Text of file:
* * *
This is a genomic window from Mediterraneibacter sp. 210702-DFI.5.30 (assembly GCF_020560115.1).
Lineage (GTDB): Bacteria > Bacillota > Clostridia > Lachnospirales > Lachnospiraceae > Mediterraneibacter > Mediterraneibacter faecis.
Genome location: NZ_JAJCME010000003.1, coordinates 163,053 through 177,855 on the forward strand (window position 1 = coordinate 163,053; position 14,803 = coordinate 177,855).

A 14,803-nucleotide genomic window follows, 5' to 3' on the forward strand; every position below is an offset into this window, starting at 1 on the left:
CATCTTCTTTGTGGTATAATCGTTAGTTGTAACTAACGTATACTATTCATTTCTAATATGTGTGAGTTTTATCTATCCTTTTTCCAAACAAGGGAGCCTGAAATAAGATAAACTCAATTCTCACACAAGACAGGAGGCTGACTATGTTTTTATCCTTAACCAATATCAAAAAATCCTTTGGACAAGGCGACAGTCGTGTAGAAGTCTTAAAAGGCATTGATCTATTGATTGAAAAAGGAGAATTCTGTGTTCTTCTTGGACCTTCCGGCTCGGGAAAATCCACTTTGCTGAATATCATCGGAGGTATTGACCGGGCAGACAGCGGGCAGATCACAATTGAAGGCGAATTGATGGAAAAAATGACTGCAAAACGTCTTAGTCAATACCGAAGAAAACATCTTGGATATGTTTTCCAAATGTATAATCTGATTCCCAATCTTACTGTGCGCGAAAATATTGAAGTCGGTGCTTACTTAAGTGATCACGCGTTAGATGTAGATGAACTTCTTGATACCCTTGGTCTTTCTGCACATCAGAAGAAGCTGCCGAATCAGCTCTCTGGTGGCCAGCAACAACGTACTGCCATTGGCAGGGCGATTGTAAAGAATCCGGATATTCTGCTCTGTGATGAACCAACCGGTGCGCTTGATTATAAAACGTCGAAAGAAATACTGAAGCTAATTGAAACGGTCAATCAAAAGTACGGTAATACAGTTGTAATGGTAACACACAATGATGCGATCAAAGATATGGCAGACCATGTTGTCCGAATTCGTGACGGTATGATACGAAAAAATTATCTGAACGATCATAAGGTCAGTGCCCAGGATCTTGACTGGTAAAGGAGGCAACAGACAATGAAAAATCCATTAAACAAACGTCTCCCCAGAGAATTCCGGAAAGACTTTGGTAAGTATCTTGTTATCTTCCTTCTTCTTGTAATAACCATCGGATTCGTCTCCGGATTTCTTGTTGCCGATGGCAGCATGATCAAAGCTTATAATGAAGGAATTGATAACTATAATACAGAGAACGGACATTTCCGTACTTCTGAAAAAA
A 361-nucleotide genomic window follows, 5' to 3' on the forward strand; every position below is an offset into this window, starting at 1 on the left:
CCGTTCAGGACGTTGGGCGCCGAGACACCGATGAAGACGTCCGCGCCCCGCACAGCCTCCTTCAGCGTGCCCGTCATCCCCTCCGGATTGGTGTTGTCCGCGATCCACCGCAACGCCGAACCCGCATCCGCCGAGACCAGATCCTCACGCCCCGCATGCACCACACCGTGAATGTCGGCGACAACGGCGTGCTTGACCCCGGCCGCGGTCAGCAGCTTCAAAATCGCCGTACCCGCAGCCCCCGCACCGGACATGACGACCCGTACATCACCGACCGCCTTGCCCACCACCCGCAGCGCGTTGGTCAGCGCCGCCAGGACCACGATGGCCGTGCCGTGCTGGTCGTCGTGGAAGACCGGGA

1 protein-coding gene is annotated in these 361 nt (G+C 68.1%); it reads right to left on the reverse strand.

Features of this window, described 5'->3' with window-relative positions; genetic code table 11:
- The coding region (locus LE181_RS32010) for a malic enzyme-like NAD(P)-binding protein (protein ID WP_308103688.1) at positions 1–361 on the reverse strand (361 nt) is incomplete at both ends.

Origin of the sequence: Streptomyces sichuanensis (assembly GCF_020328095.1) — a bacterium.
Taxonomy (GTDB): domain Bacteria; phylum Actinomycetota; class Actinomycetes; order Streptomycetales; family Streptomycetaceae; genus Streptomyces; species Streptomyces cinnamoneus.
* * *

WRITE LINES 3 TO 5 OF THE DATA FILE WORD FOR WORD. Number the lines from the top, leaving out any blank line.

Genome location: NZ_JAJCME010000003.1, coordinates 163,053 through 177,855 on the forward strand (window position 1 = coordinate 163,053; position 14,803 = coordinate 177,855).

A 14,803-nucleotide genomic window follows, 5' to 3' on the forward strand; every position below is an offset into this window, starting at 1 on the left:
CATCTTCTTTGTGGTATAATCGTTAGTTGTAACTAACGTATACTATTCATTTCTAATATGTGTGAGTTTTATCTATCCTTTTTCCAAACAAGGGAGCCTGAAATAAGATAAACTCAATTCTCACACAAGACAGGAGGCTGACTATGTTTTTATCCTTAACCAATATCAAAAAATCCTTTGGACAAGGCGACAGTCGTGTAGAAGTCTTAAAAGGCATTGATCTATTGATTGAAAAAGGAGAATTCTGTGTTCTTCTTGGACCTTCCGGCTCGGGAAAATCCACTTTGCTGAATATCATCGGAGGTATTGACCGGGCAGACAGCGGGCAGATCACAATTGAAGGCGAATTGATGGAAAAAATGACTGCAAAACGTCTTAGTCAATACCGAAGAAAACATCTTGGATATGTTTTCCAAATGTATAATCTGATTCCCAATCTTACTGTGCGCGAAAATATTGAAGTCGGTGCTTACTTAAGTGATCACGCGTTAGATGTAGATGAACTTCTTGATACCCTTGGTCTTTCTGCACATCAGAAGAAGCTGCCGAATCAGCTCTCTGGTGGCCAGCAACAACGTACTGCCATTGGCAGGGCGATTGTAAAGAATCCGGATATTCTGCTCTGTGATGAACCAACCGGTGCGCTTGATTATAAAACGTCGAAAGAAATACTGAAGCTAATTGAAACGGTCAATCAAAAGTACGGTAATACAGTTGTAATGGTAACACACAATGATGCGATCAAAGATATGGCAGACCATGTTGTCCGAATTCGTGACGGTATGATACGAAAAAATTATCTGAACGATCATAAGGTCAGTGCCCAGGATCTTGACTGGTAAAGGAGGCAACAGACAATGAAAAATCCATTAAACAAACGTCTCCCCAGAGAATTCCGGAAAGACTTTGGTAAGTATCTTGTTATCTTCCTTCTTCTTGTAATAACCATCGGATTCGTCTCCGGATTTCTTGTTGCCGATGGCAGCATGATCAAAGCTTATAATGAAGGAATTGATAACTATAATACAGAGAACGGACATTTCCGTACTTCTGAAAAAA